When I consider my favourite books, I think about the ones that in some way changed the way I thought about something, or showed me a new perspective. From Rudyard Kipling, to bible verses, to this discount-bin pornographic parody of Tintin my gran unknowingly gave me, in which Captain Haddock makes a to-scale cutout of Tintin’s face and positions it over the mouth over Snowy’s little butthole, my best books and stories are the ones that taught me something.
And Hemingway’s First Forty-Nine certainly taught me a few things. Sure it may have an advantage over other books in that it contains forty-nine stories, which is why I won’t be getting into each of the them, but rather why they mattered to me. Although the subject matter is a little unfashionable in today’s world, his prose and use of subtext gives the stories a timeless and incredibly personal feel. Through them was forced to repeatedly consider existing assumptions or opinions, on anything from war and conflict to personal success, what it is to be a man, love and the pursuit of happiness.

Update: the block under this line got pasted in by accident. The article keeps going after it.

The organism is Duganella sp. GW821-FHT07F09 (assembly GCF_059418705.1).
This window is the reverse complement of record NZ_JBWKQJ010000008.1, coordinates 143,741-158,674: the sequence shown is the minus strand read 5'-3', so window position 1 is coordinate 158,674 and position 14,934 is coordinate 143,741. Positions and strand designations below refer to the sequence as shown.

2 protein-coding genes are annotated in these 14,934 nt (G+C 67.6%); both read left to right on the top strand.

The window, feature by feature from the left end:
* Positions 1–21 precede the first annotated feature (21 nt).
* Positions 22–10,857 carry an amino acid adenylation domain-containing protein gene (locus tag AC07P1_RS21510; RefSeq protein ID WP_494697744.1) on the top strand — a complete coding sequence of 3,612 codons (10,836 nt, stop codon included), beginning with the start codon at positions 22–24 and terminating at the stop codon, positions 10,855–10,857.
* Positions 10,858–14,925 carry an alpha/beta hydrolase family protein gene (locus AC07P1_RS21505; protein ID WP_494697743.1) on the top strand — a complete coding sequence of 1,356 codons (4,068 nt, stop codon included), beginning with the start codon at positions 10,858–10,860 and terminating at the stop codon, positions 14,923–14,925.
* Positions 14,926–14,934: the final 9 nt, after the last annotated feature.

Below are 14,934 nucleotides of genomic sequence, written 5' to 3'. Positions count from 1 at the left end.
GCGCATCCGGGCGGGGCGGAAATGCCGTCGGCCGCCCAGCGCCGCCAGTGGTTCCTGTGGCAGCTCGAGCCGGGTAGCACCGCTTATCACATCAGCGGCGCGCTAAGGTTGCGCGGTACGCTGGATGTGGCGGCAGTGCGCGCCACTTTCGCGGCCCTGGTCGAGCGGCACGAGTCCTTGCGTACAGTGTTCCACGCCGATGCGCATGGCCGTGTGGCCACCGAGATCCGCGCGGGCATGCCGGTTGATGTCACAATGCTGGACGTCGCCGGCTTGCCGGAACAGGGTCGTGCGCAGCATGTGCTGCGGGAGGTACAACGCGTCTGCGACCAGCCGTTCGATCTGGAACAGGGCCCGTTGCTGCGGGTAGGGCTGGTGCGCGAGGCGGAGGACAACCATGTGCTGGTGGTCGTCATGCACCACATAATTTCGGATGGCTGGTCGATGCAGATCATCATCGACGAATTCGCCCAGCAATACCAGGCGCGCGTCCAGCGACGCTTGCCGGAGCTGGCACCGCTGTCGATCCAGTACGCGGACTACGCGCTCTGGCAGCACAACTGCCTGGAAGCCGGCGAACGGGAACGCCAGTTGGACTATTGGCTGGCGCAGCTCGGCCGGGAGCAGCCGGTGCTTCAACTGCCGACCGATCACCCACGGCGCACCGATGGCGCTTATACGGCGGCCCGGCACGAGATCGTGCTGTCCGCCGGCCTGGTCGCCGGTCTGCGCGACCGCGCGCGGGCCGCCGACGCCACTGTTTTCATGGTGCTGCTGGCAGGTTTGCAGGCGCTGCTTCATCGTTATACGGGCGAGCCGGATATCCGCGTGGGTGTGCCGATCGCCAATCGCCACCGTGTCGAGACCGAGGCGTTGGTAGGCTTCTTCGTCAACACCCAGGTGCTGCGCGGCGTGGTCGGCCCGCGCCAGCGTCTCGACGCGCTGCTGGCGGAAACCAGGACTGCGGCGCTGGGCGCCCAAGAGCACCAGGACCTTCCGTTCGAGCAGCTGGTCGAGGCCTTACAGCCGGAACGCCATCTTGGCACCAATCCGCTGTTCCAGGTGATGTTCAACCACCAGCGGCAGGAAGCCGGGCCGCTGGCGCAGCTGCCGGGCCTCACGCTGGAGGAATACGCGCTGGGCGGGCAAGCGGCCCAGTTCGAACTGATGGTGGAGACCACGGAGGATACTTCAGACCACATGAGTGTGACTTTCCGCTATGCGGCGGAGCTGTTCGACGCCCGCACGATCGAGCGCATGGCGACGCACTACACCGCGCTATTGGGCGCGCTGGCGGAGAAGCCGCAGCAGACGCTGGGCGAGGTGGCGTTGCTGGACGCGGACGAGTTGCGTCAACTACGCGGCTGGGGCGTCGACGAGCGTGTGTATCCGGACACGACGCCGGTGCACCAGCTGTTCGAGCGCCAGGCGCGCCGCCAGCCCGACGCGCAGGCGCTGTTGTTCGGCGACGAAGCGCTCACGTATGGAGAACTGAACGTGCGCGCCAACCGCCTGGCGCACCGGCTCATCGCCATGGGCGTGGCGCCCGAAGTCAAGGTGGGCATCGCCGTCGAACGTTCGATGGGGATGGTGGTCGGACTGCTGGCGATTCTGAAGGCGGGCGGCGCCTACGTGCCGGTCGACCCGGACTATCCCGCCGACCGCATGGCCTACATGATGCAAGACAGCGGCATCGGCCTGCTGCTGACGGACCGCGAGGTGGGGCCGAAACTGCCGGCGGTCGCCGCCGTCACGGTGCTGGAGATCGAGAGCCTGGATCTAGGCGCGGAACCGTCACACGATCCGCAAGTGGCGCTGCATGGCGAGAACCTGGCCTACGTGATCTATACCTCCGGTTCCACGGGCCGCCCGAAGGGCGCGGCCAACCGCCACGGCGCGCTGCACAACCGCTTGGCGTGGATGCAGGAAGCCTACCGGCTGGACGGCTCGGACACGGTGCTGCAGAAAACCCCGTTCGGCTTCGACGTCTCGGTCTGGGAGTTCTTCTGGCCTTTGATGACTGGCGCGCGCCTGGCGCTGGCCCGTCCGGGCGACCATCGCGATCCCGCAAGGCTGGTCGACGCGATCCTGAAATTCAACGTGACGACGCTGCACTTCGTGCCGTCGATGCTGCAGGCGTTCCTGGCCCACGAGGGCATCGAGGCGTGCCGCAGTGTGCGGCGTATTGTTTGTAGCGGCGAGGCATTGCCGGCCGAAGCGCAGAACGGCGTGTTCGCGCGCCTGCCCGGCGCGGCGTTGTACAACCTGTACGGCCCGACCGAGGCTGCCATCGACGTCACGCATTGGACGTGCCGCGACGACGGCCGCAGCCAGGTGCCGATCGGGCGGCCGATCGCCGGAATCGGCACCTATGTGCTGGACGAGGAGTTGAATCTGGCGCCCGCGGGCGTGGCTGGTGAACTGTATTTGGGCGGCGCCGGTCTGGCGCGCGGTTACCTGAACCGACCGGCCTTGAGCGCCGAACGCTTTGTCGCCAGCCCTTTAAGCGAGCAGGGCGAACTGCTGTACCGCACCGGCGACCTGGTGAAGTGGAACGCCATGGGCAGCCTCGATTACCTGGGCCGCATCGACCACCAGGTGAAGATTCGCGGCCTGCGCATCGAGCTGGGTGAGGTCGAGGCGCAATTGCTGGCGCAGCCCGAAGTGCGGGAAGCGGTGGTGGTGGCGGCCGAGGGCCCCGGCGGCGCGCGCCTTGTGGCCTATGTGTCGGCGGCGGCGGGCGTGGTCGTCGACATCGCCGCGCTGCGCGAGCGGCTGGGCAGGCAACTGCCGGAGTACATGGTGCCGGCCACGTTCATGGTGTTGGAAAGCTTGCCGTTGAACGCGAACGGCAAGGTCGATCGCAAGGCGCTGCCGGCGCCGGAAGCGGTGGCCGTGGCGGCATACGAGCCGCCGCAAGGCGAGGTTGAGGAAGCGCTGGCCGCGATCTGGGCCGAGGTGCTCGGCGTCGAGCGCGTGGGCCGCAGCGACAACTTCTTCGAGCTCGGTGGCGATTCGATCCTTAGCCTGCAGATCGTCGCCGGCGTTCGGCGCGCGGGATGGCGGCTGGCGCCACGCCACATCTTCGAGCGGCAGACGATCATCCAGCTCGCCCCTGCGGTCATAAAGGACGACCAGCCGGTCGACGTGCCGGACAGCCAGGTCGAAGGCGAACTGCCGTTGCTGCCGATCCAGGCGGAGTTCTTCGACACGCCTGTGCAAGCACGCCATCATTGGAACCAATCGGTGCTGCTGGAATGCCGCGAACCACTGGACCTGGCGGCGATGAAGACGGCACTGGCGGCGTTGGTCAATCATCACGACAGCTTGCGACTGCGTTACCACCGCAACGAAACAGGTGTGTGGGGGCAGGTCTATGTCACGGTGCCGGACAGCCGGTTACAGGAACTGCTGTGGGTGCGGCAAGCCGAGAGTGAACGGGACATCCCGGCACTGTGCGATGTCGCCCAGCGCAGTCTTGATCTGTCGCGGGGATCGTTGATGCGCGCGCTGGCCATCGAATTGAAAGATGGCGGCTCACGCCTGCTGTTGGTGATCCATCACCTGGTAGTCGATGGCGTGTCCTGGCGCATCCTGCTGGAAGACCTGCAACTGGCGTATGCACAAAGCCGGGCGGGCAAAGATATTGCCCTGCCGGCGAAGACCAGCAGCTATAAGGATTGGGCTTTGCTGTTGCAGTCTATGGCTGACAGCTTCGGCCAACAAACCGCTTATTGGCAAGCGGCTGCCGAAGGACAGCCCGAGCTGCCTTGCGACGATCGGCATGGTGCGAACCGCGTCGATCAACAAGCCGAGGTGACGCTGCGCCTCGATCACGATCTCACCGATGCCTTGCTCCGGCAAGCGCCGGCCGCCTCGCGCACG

If anything though, I wish I’d read this book before any other works by Hemingway. The First Forty-Nine, for me, is an education on the author. I learned as much about him as a writer, and the voice and technique he is so well known for, as I did about myself.
The First Forty-Nine is a lesson on Hemingway and an introspective look into ones own motivators, goals and idea or understanding of happiness. It’s impossible for me to read anything by Hemingway and not consider old age and death, or how I’ll arrive at either. And just about every one of the forty-nine encourages this thinking. ‘A Clean, Well-Lighted Place’ felt like a conversation between an older and a younger me. ‘My Old Man’ so beautifully tells the of the moment we realise our parents are just like us, flawed people as lost an imperfect as their children. And a ‘Big Two-Hearted River’ elicits a feeling of adventure and in it’s simplicity forces one to consider what one needs to find peace and happiness.
Picking a favourite is an impossible task, but here are a few of my best. If you read any of the forty-nine, make sure these are among them.
‘The Short Happy Life of Francis Macomber’, ‘A Simple Enquiry’, ‘The Snows of Kilimanjaro’, ‘A Clean, Well-Lighted Place’, ‘Big Two-Hearted River’, ‘My Old Man’, ‘Fifty Grand’, ‘Now I Lay Me’.
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